We live in a digital age — a jungle of laptops, touch screens, video games and Bluetooth. Social media, online banking, and the worldwide web have made life increasingly convenient, and increasingly exposed.
So exactly how secure are our identities? Are our digital habits endangering sensitive information? If the digital age is a jungle, identity thieves are like hungry tigers.
What is “identity theft”?
In short, it’s impersonation; hackers need to pretend they’re you to crack open a digital safe of private information.
“In the physical world, it’s as simple as someone claiming to be you,” said Dr. Deva Henry, a professor at Regent University’s Cybersecurity Institute. “In a simple way, that’s what identity theft is: it’s someone posing as you. … It’s impersonating online.”
He said once a hacker effectively becomes “you” and gets your email account, they can find and reset passwords to other accounts, like your:
“Unfortunately these days so much happens online that you’re expected to provide that information online,” said Henry.
Some hackers go a step further.
According to Henry, if hackers “don’t grab it from you, they make you give it to them.”
“You willingly give them information, and they just entice you into giving it,” said Henry.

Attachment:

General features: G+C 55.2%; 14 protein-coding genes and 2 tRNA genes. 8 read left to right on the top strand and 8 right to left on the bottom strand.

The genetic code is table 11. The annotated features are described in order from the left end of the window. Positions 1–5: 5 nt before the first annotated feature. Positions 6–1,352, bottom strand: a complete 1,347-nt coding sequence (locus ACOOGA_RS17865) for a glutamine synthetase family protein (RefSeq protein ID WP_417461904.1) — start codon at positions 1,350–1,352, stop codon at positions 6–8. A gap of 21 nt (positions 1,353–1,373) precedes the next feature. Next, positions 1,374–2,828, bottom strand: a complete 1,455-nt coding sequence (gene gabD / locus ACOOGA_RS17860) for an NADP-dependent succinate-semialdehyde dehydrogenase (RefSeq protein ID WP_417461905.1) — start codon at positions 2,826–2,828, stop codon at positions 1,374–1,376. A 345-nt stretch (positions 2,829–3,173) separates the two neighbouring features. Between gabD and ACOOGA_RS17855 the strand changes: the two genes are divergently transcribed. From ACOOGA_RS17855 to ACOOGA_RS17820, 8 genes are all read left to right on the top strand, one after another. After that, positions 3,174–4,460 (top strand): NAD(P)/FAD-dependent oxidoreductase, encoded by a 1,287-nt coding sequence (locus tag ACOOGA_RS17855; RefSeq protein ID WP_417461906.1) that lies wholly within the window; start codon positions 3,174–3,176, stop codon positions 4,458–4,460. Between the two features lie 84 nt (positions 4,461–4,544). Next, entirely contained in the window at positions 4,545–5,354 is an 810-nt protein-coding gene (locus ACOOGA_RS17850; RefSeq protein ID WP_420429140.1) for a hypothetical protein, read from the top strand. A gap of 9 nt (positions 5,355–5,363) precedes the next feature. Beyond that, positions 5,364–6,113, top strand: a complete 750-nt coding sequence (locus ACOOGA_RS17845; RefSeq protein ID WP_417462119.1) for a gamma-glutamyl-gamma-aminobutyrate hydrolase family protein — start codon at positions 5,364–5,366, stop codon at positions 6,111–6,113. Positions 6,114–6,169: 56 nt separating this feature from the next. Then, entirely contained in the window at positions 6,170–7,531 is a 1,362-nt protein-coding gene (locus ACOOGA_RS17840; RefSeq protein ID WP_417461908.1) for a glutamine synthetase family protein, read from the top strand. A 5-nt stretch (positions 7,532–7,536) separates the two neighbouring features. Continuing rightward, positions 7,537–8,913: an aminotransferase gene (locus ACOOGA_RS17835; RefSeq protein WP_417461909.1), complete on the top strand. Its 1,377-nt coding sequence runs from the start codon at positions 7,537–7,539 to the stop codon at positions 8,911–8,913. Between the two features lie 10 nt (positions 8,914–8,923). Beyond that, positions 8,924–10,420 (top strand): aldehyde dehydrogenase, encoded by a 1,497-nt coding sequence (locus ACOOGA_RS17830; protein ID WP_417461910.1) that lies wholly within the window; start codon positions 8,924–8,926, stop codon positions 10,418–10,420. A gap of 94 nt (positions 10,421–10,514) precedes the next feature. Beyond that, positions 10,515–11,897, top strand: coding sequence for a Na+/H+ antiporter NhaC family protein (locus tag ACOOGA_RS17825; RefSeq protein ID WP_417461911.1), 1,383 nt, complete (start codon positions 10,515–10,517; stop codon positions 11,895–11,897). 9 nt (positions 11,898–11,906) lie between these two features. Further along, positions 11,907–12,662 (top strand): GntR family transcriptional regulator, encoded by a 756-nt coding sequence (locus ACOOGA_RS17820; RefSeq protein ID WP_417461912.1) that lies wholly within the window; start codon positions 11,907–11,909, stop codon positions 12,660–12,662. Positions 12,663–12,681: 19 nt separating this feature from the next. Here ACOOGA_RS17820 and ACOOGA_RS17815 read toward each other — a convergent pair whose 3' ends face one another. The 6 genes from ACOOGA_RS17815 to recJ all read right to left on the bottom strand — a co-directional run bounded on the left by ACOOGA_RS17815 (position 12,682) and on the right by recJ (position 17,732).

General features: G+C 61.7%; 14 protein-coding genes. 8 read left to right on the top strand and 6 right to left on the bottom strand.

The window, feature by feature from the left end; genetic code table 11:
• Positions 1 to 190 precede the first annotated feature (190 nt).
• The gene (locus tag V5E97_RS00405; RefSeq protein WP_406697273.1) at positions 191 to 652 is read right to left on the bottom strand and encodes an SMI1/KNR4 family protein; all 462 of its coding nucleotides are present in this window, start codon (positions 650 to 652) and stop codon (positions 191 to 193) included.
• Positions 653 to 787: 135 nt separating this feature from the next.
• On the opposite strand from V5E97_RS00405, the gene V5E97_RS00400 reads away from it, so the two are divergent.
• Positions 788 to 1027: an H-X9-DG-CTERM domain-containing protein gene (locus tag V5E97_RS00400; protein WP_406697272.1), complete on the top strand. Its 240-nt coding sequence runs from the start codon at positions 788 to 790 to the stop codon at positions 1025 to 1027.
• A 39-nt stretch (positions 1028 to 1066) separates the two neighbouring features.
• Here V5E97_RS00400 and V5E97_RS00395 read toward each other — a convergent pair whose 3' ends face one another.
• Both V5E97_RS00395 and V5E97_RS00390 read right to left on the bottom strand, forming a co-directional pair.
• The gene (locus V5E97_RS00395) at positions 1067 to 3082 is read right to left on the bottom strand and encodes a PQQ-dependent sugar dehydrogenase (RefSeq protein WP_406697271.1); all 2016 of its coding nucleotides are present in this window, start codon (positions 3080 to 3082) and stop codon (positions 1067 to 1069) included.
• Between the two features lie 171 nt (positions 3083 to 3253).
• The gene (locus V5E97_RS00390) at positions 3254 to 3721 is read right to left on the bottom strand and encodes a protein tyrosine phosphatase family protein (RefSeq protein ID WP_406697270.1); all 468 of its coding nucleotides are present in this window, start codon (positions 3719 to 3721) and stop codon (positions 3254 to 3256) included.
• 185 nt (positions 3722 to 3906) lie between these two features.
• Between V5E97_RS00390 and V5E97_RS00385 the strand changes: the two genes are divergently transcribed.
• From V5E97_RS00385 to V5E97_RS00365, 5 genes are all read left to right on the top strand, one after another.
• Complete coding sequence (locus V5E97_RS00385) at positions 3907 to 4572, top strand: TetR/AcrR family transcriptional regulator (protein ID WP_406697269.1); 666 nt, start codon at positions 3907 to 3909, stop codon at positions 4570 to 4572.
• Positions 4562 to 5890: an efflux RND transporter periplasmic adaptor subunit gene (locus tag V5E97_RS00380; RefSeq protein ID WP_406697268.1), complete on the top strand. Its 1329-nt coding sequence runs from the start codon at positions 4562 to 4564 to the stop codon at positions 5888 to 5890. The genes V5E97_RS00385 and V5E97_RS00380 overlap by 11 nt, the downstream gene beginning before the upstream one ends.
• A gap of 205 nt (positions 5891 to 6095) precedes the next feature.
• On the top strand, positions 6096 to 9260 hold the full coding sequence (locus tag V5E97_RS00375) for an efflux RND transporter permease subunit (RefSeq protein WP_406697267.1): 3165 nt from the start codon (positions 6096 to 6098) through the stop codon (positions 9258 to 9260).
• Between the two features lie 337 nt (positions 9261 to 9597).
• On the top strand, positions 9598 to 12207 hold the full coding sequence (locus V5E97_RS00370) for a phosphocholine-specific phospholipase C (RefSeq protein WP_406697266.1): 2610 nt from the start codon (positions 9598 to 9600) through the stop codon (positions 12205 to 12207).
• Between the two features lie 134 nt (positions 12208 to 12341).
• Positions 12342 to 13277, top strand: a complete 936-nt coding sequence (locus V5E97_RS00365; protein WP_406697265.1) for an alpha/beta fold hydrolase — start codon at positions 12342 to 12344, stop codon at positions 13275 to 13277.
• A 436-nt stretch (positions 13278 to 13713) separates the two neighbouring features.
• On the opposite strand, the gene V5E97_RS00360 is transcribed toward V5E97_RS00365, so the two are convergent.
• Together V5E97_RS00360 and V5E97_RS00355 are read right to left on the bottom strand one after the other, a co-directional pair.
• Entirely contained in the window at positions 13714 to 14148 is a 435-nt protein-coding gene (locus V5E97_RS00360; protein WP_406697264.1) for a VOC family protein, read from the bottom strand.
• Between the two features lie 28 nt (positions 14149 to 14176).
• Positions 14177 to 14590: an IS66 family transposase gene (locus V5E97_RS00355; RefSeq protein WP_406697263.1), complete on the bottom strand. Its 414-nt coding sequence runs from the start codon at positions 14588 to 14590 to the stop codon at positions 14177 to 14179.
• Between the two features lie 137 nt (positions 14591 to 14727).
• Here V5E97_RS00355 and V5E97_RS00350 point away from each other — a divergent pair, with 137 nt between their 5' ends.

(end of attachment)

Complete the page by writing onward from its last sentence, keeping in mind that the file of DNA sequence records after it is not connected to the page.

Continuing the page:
One of the most devious methods these thieves use is a “phishing attack.” Hackers will learn your interests and then send virus-laden ads, emails, and popups that appeal to those interests.
Say you’re into soccer. You talk about it on social media; you have a soccer blog; you share pictures of yourself at a soccer game; you make your Twitter handle “soccerfan458.” A phisherman (yes, it was not a real phrase until now) could observe your behavior and send you an email crafted around and geared toward your interests — in this case, soccer. You click on it, and it opens your computer up to a “Trojan horse” virus.
If you know a shred of Greek mythology, you probably know what’s next.
The virus gives the hacker access to your activity and shows them everything from the sites you visit to what you type on your keyboard and where you click. If the hacker wants to access your bank account, they simply wait for you to login. Chances are, you won’t find out you’ve been infected until you’re checking out at the grocery store.
If you’ve been reading attentively, you may already be suffering from mild paranoia. But before you scramble to check your bank account and delete your Facebook, hang in there. There are some simple, preventative steps you can take to keep those hackers at bay and dodge the proverbial tiger.